- The price of natural gas gained nearly 5 percent this week to $3.62 per Mmbtu, its third weekly gain, as late winter storms increased demand for the fuel. Additionally, MDA Weather Service predicted another round of below-normal temperatures for the Eastern region of the country next week.
- The Energy Information Administration (EIA) said U.S. crude oil production reached 7 million barrels per day in February due to increase in the crude production from the Bakken oil field in North Dakota.
- The Financial Times notes that China has overtaken the U.S. as the world's largest net importer of oil. U.S. net oil imports dropped to 5.98 million barrels a day in December, the lowest since February 1992, according to figures from the EIA. In the same month, China's net oil imports surged to 6.12 million barrels a day. The U.S. has been the world's largest net importer of oil since the mid-1970s. U.S. domestic oil production is booming on the back of the oil shale revolution, reducing the need for crude oil imports.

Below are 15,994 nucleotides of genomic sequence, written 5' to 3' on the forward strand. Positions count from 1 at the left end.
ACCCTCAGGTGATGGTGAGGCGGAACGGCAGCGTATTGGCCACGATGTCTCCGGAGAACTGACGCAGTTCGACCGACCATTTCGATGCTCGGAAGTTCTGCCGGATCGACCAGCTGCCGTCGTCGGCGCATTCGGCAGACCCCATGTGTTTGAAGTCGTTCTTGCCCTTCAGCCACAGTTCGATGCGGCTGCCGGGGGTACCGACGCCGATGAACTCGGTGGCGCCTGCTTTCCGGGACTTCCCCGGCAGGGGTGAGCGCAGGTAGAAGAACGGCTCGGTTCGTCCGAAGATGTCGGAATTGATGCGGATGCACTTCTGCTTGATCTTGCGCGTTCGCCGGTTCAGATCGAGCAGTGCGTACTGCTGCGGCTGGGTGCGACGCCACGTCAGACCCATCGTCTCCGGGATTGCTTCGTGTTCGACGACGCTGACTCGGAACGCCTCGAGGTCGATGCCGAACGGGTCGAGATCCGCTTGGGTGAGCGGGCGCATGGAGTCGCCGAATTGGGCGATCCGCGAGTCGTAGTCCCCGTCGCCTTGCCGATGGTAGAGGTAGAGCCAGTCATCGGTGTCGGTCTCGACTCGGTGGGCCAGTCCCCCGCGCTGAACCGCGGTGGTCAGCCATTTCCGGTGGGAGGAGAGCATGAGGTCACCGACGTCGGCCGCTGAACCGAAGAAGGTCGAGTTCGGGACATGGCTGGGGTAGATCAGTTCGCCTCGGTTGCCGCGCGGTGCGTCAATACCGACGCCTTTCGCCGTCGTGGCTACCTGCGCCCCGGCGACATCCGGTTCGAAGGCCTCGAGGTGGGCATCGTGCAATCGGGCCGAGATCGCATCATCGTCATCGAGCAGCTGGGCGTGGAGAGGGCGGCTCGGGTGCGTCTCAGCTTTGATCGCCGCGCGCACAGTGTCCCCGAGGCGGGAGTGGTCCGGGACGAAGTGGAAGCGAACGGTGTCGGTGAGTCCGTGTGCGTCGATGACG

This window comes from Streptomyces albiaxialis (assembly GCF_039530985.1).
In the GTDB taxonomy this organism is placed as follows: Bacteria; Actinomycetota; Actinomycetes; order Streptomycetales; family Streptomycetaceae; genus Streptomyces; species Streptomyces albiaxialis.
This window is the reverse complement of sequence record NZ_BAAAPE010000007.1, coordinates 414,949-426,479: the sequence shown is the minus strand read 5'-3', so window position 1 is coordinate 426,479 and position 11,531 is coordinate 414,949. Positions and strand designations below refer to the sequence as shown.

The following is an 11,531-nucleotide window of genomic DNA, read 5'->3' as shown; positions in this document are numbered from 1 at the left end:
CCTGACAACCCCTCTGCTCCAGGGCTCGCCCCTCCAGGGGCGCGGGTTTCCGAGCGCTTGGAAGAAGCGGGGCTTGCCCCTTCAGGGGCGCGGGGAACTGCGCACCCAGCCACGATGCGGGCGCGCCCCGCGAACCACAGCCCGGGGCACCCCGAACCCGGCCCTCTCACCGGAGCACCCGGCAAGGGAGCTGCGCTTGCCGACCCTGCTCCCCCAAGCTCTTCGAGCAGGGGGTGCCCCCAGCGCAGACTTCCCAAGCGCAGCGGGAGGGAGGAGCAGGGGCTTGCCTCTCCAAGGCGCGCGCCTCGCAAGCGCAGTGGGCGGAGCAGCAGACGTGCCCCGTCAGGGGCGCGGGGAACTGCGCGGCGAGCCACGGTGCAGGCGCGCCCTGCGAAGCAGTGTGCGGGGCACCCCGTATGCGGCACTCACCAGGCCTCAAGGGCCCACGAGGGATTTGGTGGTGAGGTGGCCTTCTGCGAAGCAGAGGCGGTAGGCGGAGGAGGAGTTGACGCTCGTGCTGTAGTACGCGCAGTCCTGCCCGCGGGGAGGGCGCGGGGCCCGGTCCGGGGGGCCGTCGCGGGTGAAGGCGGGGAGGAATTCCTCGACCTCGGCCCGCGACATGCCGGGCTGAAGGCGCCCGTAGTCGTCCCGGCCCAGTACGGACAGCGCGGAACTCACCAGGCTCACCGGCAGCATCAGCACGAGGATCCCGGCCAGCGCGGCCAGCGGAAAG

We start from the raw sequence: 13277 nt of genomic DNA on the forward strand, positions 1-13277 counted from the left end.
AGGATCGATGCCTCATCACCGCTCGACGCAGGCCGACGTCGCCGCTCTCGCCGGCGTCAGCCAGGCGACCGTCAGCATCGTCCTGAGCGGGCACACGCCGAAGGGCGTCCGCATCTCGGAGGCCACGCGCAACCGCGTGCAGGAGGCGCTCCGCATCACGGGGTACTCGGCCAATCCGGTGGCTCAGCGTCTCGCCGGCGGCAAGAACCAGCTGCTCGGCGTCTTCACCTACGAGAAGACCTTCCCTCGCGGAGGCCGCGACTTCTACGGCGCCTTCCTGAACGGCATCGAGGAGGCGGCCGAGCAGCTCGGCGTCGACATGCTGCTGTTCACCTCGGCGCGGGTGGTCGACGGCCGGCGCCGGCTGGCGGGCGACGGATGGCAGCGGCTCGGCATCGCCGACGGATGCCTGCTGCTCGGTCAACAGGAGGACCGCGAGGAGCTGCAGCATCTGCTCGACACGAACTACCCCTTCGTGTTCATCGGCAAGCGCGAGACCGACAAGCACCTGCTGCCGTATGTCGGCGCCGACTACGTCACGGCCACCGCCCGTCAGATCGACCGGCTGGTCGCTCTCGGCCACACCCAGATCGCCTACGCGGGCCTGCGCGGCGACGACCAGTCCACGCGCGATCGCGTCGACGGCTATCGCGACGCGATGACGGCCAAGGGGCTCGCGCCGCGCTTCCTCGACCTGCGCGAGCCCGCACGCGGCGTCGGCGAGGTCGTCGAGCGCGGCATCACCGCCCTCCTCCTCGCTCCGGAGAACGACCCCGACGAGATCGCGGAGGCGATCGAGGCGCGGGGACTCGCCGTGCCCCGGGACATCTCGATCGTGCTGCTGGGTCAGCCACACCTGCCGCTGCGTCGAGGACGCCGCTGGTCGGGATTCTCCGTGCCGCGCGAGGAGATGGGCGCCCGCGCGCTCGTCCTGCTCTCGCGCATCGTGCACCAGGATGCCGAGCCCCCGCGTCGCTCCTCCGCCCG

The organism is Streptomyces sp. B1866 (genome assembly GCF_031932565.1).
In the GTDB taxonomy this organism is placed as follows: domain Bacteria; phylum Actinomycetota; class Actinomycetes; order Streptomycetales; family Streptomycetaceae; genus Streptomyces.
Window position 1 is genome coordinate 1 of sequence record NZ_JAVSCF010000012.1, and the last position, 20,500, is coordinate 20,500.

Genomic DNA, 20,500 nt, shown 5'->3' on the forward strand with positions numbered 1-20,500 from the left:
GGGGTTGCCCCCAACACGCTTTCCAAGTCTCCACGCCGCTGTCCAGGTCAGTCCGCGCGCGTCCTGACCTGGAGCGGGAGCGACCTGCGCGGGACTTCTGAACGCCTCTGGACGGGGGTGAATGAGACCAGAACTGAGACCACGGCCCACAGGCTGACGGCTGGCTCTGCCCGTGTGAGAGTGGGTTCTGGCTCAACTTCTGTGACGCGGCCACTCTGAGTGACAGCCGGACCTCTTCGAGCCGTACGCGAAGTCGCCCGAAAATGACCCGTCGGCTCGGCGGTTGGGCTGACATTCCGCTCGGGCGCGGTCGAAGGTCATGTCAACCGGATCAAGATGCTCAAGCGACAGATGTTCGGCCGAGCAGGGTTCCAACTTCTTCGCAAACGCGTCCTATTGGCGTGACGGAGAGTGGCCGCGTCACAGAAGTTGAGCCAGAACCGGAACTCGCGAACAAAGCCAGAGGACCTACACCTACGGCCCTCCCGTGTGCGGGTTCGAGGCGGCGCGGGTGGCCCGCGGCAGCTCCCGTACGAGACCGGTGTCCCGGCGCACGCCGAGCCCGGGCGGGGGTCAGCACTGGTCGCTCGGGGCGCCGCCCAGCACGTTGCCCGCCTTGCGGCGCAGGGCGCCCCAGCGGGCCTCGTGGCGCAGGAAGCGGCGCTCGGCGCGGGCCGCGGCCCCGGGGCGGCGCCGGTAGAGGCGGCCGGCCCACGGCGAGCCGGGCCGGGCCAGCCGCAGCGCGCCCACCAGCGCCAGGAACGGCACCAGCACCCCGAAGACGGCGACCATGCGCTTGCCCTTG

- China’s daily crude steel output rose 1.4 percent to 2.03 million tons in late February, the China Iron & Steel Association said.
- According to copper miner Teck Resources Inc., investors continue to underestimate the true copper cost curve. TCK management believes costs are tracking 20 percent above current long term estimates of $2.50 to $2.75 per pound, and once you include sustaining capital of $0.25 per pound, you actually end up with a price closer to $3.50 per pound. As such, TCK expects additional projects to be shelved or curtailed. However copper has the best 10 year supply-demand fundamentals in their commodity universe.